“That means that all the revenue will now be consolidated into earnings at the current month’s rate only, not the lovely 12 months of rates you got even without hedging. Whereas I could hedge up to 100% of the revenue value before [BEPS] I am now limited to hedging a much smaller amount of the transaction, limited by tax driven intercompany transfer pricing,” she explains.
“The upshot is you go from great hedging environment that gives management a lot of control over the financials to a lousy hedging environment that gives management the ability to protect net income, maybe by currency, but not have much of an impact on revenue—a key metric for such multinational companies.”
A stitch in time
The good news for treasurers though, says Kane, is that when they change the total activity structure of the subsidiary it creates “a generational opportunity” to change the functional currency decision for their subsidiary.
It is not a change, however, that can be taken lightly.
“Changing functional currency is painful. It is like having your wisdom teeth out. Not pleasant but makes your whole mouth healthier and better looking over the long run,” says Kane.
“If you make the change, however, you gain the right to manage currency in your financial statements—which is healthier and looks better for the Street over the long run.”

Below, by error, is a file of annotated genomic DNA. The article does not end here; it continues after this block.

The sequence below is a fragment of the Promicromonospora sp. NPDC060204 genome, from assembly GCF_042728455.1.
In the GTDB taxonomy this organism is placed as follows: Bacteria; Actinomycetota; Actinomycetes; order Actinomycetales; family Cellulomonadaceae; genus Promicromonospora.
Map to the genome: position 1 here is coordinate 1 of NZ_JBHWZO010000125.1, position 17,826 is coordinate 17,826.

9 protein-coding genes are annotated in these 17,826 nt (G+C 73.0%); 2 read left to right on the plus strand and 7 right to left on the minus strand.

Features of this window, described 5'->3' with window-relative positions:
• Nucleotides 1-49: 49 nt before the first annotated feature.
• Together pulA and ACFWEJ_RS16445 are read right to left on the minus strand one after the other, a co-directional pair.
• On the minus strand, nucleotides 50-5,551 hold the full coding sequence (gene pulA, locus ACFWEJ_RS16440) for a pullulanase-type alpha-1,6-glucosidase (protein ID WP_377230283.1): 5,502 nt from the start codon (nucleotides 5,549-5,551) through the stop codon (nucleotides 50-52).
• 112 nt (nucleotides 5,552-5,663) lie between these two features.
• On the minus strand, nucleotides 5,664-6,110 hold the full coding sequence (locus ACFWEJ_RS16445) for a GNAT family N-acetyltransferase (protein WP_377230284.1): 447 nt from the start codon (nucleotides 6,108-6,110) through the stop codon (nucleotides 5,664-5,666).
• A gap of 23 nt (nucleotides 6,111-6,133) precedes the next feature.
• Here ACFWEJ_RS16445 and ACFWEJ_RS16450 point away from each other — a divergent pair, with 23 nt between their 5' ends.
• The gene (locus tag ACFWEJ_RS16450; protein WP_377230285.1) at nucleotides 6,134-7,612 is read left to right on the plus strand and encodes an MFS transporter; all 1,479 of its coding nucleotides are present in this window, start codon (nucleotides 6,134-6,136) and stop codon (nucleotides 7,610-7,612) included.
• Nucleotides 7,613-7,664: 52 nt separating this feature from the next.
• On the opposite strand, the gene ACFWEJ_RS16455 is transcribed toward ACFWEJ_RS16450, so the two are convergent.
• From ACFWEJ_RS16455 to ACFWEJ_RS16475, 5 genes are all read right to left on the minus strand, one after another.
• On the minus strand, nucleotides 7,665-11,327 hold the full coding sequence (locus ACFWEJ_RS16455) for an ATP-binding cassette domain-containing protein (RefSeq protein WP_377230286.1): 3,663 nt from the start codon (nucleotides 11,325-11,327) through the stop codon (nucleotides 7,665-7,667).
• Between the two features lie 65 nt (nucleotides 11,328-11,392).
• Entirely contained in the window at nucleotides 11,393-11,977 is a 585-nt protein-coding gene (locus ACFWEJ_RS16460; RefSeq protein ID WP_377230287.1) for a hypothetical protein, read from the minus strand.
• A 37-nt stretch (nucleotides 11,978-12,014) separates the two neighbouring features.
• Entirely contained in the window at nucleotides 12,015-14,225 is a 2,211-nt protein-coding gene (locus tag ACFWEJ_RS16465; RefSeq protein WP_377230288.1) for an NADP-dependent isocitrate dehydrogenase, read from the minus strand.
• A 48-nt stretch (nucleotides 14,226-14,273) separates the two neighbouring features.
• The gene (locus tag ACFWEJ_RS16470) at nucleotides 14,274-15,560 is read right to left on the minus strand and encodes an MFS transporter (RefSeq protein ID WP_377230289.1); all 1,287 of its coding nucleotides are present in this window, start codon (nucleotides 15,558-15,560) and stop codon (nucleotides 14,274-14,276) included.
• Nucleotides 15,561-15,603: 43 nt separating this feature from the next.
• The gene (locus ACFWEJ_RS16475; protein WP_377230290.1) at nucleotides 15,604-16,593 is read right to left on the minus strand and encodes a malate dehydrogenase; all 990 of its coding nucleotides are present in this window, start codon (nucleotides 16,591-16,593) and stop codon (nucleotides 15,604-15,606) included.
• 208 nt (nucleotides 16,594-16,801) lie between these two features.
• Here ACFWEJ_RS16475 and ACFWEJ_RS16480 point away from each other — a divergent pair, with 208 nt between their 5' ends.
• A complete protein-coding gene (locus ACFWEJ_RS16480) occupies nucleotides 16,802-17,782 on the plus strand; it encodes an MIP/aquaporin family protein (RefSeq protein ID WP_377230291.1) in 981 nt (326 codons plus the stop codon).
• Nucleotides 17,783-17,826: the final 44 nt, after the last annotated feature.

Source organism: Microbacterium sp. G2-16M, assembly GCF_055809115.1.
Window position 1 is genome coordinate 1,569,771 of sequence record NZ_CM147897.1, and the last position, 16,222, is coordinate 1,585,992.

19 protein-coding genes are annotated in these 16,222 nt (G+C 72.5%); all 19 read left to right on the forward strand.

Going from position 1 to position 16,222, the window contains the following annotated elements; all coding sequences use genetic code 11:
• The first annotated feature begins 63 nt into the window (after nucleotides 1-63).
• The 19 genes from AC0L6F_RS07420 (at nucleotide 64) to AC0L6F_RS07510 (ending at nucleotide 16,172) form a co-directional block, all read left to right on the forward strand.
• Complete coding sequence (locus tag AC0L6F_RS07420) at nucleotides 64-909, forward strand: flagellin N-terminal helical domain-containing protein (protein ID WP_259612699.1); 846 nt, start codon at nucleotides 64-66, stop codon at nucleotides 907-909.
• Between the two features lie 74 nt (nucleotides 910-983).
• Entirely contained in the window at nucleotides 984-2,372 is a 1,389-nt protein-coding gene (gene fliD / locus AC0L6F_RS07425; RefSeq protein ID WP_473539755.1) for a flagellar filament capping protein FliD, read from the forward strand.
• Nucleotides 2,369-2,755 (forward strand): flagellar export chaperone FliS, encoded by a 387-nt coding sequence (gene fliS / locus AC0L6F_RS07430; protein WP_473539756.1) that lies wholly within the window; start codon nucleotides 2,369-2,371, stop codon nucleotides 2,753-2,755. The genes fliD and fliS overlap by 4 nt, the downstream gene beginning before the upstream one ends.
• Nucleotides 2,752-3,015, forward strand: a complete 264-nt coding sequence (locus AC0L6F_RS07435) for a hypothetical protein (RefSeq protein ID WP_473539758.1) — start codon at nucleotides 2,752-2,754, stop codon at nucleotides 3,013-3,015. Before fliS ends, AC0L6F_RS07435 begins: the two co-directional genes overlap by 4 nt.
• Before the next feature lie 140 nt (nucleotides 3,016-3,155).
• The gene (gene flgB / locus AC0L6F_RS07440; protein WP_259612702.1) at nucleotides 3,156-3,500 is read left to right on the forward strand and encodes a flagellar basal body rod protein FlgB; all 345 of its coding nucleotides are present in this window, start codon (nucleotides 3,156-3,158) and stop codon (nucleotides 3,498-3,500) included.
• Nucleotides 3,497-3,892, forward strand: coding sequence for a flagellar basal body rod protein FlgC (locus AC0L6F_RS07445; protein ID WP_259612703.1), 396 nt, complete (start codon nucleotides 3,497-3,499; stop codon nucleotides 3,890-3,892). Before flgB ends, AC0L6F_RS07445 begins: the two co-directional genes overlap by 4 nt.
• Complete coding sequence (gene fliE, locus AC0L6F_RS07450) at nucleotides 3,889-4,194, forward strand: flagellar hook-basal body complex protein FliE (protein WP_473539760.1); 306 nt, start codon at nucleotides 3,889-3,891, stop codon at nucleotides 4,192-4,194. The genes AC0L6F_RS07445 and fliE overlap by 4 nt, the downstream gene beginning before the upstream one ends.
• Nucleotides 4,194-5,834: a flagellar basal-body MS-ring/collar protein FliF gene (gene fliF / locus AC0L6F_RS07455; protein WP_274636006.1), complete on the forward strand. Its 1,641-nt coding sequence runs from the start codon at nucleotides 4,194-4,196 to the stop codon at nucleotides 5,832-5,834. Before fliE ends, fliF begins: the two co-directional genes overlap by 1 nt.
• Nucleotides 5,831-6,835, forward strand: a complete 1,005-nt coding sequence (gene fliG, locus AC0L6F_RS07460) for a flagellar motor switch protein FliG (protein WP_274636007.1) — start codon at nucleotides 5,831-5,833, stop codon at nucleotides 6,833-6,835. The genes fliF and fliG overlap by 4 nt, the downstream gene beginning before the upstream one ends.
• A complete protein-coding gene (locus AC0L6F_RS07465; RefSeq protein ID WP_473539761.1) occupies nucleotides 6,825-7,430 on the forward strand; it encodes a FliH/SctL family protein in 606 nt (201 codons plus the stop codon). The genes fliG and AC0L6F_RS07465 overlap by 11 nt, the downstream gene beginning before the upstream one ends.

Companies may well be put off making the change to their functional currency arrangements because of the time and effort needed but Kane, who founded Silicon Valley-based Hedge Trackers in 2000, also believes the issue is generally poorly understood across organisations.
“From my experience over many years, nobody in accounting wants to do it so you can’t depend on them to drive that change. It’s really something that has got to be championed by CFOs and treasurers, they are ones who are impacted by the issue. It really needs CFOs, in particular, to step up, become the executive sponsor behind the move, or the board itself pushing for it.”
“Right now though, it seems it is too painful, too hard for many companies to perhaps even contemplate. After three years of firefighting, finance personnel across organisations are feeling overworked and stressed as it is. But this really is something where an ounce of prevention is worth a pound of cure. It is hard, yes, but it’s also the smart thing to do.”